Iran vows to aid Lebanese military, Hezbollah
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Iran vows to aid Lebanese military, Hezbollah

Top official says Tehran will lend support ‘to improve security’ in the region and to ‘combat terrorists’

Illustrative photo of Lebanese troops (photo credit: AP/Hussein Malla)
Illustrative photo of Lebanese troops (photo credit: AP/Hussein Malla)

Tehran is ready to provide aid to both the Lebanese Army and Hezbollah to help combat “terrorists,” a senior Iranian defense official said Sunday.

“Supporting the Lebanese nation, army and resistance will still remain on Iran’s agenda,”
Ali Shamkhani, secretary of the Supreme National Security Council, was quoted as saying by Iranian state TV.

Hezbollah’s allies refer to it as the “resistance” because of its stated mission of driving Israel out of occupied territory.

“Iran is ready to transfer its experience in order to improve security in Lebanon and the region, and to combat terrorists,” he added during a meeting with Lebanese Defense Minister Samir Moqbel in Tehran on Sunday.

According to Iranian reports, the aid would consist of military equipment, such as semi- heavy machine guns and ammunition, 120 mm mortars, 120 mm ammunition, 60 mm ammunition, TOW anti-armor missiles, TOW rockets, 155 mm artillery shells, night vision goggles, and T-55 and T-62 tank ammunition.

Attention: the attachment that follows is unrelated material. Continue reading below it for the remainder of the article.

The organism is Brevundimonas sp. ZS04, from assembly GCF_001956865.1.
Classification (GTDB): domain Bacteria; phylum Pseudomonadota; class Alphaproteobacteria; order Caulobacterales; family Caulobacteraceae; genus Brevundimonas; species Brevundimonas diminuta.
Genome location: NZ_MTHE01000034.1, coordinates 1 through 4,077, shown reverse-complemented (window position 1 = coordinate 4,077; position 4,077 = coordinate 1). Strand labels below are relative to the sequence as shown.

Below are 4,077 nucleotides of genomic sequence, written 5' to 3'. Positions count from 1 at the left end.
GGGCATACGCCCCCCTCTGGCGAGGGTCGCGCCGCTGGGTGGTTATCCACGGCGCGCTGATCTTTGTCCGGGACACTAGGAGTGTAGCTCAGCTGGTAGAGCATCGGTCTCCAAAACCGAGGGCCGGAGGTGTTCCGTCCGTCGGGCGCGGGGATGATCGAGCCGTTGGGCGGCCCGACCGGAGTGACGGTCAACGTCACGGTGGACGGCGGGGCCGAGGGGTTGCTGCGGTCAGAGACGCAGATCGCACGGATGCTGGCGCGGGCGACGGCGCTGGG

Despite insistence from Iran of its willingness to supply aid, Lebanon is still reportedly mulling whether to accept amid fears that it could violate UN sanctions on Tehran. And according to a Lebanese report just over a week ago, the US threatened to cut off all aid to Lebanon should Beirut accept an Iranian offer of military aid.

Part of the US’s reluctance to allow Iran to provide the Lebanese Army with arms may stem from Washington’s concern that the weapons could pass into the hands of Hezbollah, which wields both military and political power in Lebanon and is considered a terrorist organization by the US and much of the West.

Until recently Iran has provided the Shiite militia in Lebanon with arms through Syria, but the three year civil war has largely prevented Tehran from transferring military equipment through that route.

Lebanon and Hezbollah are currently battling Islamic State militants from neighboring Syria.

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